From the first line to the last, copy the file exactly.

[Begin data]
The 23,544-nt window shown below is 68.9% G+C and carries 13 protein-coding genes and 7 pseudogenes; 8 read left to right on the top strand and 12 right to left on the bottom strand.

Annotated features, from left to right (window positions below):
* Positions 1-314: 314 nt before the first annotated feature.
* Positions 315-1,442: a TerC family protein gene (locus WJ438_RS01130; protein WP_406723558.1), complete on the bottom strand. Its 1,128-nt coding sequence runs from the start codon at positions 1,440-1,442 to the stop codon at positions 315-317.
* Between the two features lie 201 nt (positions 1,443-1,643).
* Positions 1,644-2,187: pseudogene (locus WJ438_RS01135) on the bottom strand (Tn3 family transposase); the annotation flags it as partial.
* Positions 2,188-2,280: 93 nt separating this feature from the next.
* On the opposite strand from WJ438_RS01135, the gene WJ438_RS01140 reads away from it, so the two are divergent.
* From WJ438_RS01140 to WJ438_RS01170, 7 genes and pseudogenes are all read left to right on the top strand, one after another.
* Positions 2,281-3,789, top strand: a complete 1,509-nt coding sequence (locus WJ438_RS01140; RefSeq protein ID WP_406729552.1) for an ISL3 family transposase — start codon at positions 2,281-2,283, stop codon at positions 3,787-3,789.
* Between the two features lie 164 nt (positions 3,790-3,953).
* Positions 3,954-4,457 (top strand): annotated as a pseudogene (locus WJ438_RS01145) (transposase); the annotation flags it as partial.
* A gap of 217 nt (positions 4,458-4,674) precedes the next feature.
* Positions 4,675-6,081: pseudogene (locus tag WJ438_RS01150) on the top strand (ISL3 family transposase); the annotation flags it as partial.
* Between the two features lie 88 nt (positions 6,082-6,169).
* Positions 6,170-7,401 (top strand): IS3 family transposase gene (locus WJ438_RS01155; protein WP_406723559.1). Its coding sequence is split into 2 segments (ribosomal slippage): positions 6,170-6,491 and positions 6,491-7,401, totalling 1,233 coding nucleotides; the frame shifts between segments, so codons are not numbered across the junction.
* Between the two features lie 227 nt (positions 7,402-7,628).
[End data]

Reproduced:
The 23,544-nt window shown below is 68.9% G+C and carries 13 protein-coding genes and 7 pseudogenes; 8 read left to right on the top strand and 12 right to left on the bottom strand.

Annotated features, from left to right (window positions below):
* Positions 1-314: 314 nt before the first annotated feature.
* Positions 315-1,442: a TerC family protein gene (locus WJ438_RS01130; protein WP_406723558.1), complete on the bottom strand. Its 1,128-nt coding sequence runs from the start codon at positions 1,440-1,442 to the stop codon at positions 315-317.
* Between the two features lie 201 nt (positions 1,443-1,643).
* Positions 1,644-2,187: pseudogene (locus WJ438_RS01135) on the bottom strand (Tn3 family transposase); the annotation flags it as partial.
* Positions 2,188-2,280: 93 nt separating this feature from the next.
* On the opposite strand from WJ438_RS01135, the gene WJ438_RS01140 reads away from it, so the two are divergent.
* From WJ438_RS01140 to WJ438_RS01170, 7 genes and pseudogenes are all read left to right on the top strand, one after another.
* Positions 2,281-3,789, top strand: a complete 1,509-nt coding sequence (locus WJ438_RS01140; RefSeq protein ID WP_406729552.1) for an ISL3 family transposase — start codon at positions 2,281-2,283, stop codon at positions 3,787-3,789.
* Between the two features lie 164 nt (positions 3,790-3,953).
* Positions 3,954-4,457 (top strand): annotated as a pseudogene (locus WJ438_RS01145) (transposase); the annotation flags it as partial.
* A gap of 217 nt (positions 4,458-4,674) precedes the next feature.
* Positions 4,675-6,081: pseudogene (locus tag WJ438_RS01150) on the top strand (ISL3 family transposase); the annotation flags it as partial.
* Between the two features lie 88 nt (positions 6,082-6,169).
* Positions 6,170-7,401 (top strand): IS3 family transposase gene (locus WJ438_RS01155; protein WP_406723559.1). Its coding sequence is split into 2 segments (ribosomal slippage): positions 6,170-6,491 and positions 6,491-7,401, totalling 1,233 coding nucleotides; the frame shifts between segments, so codons are not numbered across the junction.
* Between the two features lie 227 nt (positions 7,402-7,628).